“Dante in the Comedy is a precursor of narrative medicine” (p. 39)
Massimo Campieri, physician and professor at the Alma Mater University of Bologna, is the one making this statement in the just published Botta e risposta. Un dialogo interdisciplinare sulla Commedia (Giorgio Pozzi Editore), the sixth title in the “Bollettino dantesco” series. The other protagonist of the dialogue is Emilio Pasquini, a philologist and professor of Italian literature at the same university. Unfortunately, both voices in this conversation died out in the old days, and editing the book was Angelo Maria Mangini, professor of Italian literature at Bologna.
Botta e risposta is a book in which two passionate professionals, teachers and scholars from seemingly distant fields urge each other to reflect on the text of Comedy and come to read Dante’s journey to health/salvation as the prefiguration of an empathic and intersubjective conception of medical art.
It was precisely on the lexical constellation of “salute” (health), salvation and sanitade that Professor Mangini focused in the book presentation, held at the Archiginnasio Library. For Dante, health is that of the soul and the ultimate goal of his otherworldly journey, but this is not separated from sanitade, or the health of the body. In the Christian conception and thus in Dante’s, body and soul are closely interrelated in the perspective of the psycho-physical unity of beatitude.
In addition to this idea of health that combines body and spirit, for salvation, social interactions are crucial, that is that relational and intra-subjective dimension is fundamental in Dante, which therefore anticipates the last element of the triad that today defines health according to the World Health Organization: bio-psycho-social health model.
Botta e risposta is itself Dantean because on every page it celebrates dialogue, listening and the value of encounters. In fact, the book has an epistolary form, consisting of a provocation or invitation from the Dantesque to which the physician responds. The result is a reading of the Comedy through the input of medicine, but also a deep reflection on the latter through the poem’s human and humanistic afflatus. Campieri, under the guidance of his friend Pasquini, brings forth a profound critique of medicine understood only as a technique, which certainly leads to scientific enrichment, at the expense, however, of an inexcusable impoverishment of the human relationship that founds and animates it.
Indeed, Campieri writes:
“I am more than willing to read with you those parts of the Comedy that require medical-scientific explanations, trying to interpret them with the vision of modern medicine, which unfortunately has become, in the collective imagination, only science and technology. The ultimate goal is to cure the patient as best we can with the powerful means we possess today, but it is still a matter of curing a man, with his fears, joys, defeats, not only to cure, but also to care; to cure with means but also to take care; that is why in this work of ours I see the possibility of integrating the strictly scientific vision with the humanistic aspect, a care for man in toto, a very weak parameter in modern medicine!” (p. 23)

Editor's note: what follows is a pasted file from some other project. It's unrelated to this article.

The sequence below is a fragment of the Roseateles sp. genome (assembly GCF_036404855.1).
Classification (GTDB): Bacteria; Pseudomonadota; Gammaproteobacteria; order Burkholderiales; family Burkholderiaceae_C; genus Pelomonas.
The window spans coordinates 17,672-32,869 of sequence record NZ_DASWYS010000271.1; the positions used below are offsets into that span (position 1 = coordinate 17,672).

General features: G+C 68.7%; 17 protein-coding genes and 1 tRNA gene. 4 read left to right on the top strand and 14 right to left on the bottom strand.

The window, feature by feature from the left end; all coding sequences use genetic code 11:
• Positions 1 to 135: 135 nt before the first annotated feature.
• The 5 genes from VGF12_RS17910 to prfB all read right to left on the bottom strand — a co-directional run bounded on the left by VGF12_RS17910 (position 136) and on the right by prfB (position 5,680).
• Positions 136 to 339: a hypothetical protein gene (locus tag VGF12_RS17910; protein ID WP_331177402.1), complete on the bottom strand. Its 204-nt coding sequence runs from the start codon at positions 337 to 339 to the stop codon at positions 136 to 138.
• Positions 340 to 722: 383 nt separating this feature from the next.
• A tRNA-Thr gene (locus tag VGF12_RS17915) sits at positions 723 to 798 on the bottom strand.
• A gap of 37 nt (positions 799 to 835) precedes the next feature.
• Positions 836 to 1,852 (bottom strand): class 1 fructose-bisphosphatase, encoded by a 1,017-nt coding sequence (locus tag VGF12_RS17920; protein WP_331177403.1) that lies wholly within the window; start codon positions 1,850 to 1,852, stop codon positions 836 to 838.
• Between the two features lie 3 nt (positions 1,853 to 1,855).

Pasquini has dedicated a lifetime to the study of Dante, but even the doctor Campieri was not the first time he resorted to the Comedy to reflect on his discipline. In fact, back in 2015 on the occasion of World Chronic Inflammatory Bowel Disease Day, Campieri had delivered a magisterial lecture in Florence with the unmistakable title ‘Mi ritrovai per una selva oscura che la diritta via era smarrita…’. The lecture proposed the reading of the first canto of the poem as Dante’s path of recovery from an illness with the help of the physician Virgil.
He had then met Pasquini in Bologna the following year during the Giornate dell’Osservanza where Dante was always discussed. According to the book’s prologue on that occasion, “Massimo confessed that he had read a few books by his fellow Dante scholar […] [and] from that moment a friendship between the two colleagues began, in the sign of Dante’s extraordinary prophetic energy and popular modernity” (p. 13).
In short, this two-voice dialogue on Dante, inlaid between the lines by some splendid drawings by Wolfango, traces almost entirely the first two canticles showing still today how the poem can speak and above all make us speak and think.
The story of this book is, also and above all, the story of a fortunate encounter and an extraordinary conversation between two Masters of the Bolognese Alma Mater, between two disciplines (philology and medicine) and two different personalities, both of great moral and cultural stature. A story that unfortunately ended prematurely, before its protagonists could bring it to a close, but which deserved to be entrusted to readers anyway because, in addition to the testimony of the extraordinary humanity of the two interlocutors, it offers us a reading of the Comedy, as a path of therapy and healing, as singular as it is rich in surprising reflections. In cleverly conflating Dante’s text with seemingly far-flung scientific discoveries and conceptions – from mirror neurons to placebos, from psychoanalysis to cell regeneration – the book makes the project of conquering health, outlined in the poem, the foreshadowing of an empathic and intersubjective conception of medical art, and reminds us that, as in the healing relationship and in life, in the Comedy “no one is saved alone.”